GO BANG! Magazine: How would you describe your style of poetry?

Maurice Taylor: Spoken Word, free flowing.

GO BANG! Magazine: What would you say to a young poet trying to break into the Poetry scene?

Maurice Taylor: Be honest with yourself about why you want to write poetry and that truth will guide you. Rap music is poetry!

GO BANG! Magazine: You created Poetic Recovery. Please tell our readers why you named it Poetic Recovery, what this business does and why you created it.

Maurice Taylor: I founded it in 2006. It’s an open mic for people wanting an alcohol and drug free place to perform. I didn’t wanna to go back to using and I saw the damage the new rap music was doing to our communities. I wanted to combat that, educate artists about social-political issues, give people a place to lay their troubles down while enjoying themselves, connecting and build a healing community. It was my way of building a community that I never had.

To be honest, it’s never really been a business. I hope someday it will be a worldwide phenomenon that the world embraces for cultural healing. It’s a place for those that fall through the gaps of society to find each other and lift each other up along with those that genuinely care. It’s about time to rise! All of the abused foster children, abused women, addicts and those who are hurt due to lack of health care. We deserve to be loved, so why not give each other the love we are missing.

GO BANG! Magazine: Many times, former addicts are stigmatized and looked down upon by society. What do you think about that and what would you like the world to know about former addicts in recovery?

Maurice Taylor: It’s true we are looked down upon and stigmatized. My story is all over and it’s hard for me to get jobs. I have an Associates degree in Computer System Engineering. Let’s not talk about my B.A., which was a racist experience at Westfield State University. Needless to say, I was going for my Computer Information Systems degree and got on the Deans list. I was forced off campus due to a white lady saying I threatened her. I lost that whole semester and didn’t have enough money to finish. My GPA dropped from a 3.4 to a 1.9 and I’ll never get into another college again.

However, I do have a B.A in Liberal Studies, with a focus on Computers, Political Science and Communications. I was also on the Model UN team twice. I was a good student. I have volunteered at numerous places, including AmeriCorps, and I can’t get a job anywhere with a computer. It’s due to two things I believe, me being open about addiction and my open stance against racism.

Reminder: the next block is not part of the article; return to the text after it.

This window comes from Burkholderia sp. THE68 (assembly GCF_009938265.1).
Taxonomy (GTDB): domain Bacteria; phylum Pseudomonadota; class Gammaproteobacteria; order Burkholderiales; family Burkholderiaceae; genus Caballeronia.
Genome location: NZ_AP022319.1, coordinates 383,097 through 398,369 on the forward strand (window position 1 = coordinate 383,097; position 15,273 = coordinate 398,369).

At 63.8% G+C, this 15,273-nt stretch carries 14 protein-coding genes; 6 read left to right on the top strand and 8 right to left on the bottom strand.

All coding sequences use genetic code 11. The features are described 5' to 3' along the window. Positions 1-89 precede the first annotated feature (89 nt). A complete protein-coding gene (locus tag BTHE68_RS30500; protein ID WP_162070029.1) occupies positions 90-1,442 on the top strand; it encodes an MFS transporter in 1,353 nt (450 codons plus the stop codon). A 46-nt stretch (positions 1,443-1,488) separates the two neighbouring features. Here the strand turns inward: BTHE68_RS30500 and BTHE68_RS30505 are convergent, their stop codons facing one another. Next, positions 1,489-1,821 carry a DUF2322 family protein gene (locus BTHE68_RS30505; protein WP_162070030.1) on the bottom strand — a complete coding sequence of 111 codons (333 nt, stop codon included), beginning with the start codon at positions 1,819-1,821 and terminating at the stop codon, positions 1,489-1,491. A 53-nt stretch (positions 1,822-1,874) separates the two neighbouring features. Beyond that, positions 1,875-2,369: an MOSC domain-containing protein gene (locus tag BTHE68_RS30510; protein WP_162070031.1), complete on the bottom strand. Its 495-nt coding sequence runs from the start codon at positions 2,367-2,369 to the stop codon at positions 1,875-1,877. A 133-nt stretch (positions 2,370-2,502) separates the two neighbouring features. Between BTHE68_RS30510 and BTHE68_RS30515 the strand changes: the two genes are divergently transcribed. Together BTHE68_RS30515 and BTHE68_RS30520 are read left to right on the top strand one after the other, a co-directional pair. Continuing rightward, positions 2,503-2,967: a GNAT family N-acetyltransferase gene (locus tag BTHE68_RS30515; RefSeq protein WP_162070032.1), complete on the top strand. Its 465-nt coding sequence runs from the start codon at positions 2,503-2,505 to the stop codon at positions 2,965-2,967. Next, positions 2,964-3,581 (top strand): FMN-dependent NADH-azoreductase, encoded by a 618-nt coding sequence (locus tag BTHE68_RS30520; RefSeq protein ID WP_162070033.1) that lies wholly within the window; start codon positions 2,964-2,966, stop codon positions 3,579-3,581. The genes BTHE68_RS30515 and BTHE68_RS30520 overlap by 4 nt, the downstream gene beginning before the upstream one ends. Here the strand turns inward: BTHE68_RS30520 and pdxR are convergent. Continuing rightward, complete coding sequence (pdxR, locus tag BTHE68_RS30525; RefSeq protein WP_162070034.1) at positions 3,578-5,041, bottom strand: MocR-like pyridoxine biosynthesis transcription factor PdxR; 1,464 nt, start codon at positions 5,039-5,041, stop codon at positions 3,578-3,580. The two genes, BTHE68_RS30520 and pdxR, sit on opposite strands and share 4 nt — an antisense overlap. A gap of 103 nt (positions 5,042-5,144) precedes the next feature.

Yes racism played a great role in much of this and fuels addiction in the Black community. However racism doesn’t mean we can’t, it means we are going to have to work harder. I just have to keep pushing. I just finished my Cisco Certified Cyber Operations certification class, Entry NDG Linus certification, and working on my entry level python certification. I took my A+ class and I’m studying for my exam. By the end of this year I will have all my certs.

I hope to open my own small business, instead of begging “the man.” Recovering addicts and alcoholics are everywhere, in your dentist office, operating rooms, courts rooms, airports/ cockpits of planes and police stations. Alcoholism and addiction are diseases, and like cancer, some people beat it, and some people don’t. You don’t beat down someone for not beating cancer do you? I can never understand why the drug dealer is treated like a king in our communities and the addict is hated. Many times the dealer becomes the addict. I also believe this is perpetuated by the music industry and these companies are never held accountable. This is why I love Poetic Recovery. It is created to encourage, not pull each other down.

GO BANG! Magazine: What would you say to a young person, or any person, that is caught up in drugs or alcohol?

Maurice Taylor: I would ask them to tell me what they would say to themselves, and take that advice. I would tell them about me being raped, molested, beaten and told I was going to be helped, over and over again as a child, which led to nightmares. So I kind of get why you are here. Healing is possible. I’d give them information where they could go get help.

GO BANG! Magazine: Are you currently working on anything or would you like to mention anything that you’d like our readers to check out?

Maurice Taylor: We just completed the first International Black History Celebration that can be seen at my website at http://www.poeticrecovery.net along with our weekly “Open Mic” under that. It’s titled “Poetic Recovery Open Mic.” We have fun and support each other, whether it’s recovering from drugs, social issues, abuse, cancer, etc. It’s time for people to find their true selves under the hype of media, peer pressure, machoism, hatred and help created a better society. We aim to talk on all this and help create a better society.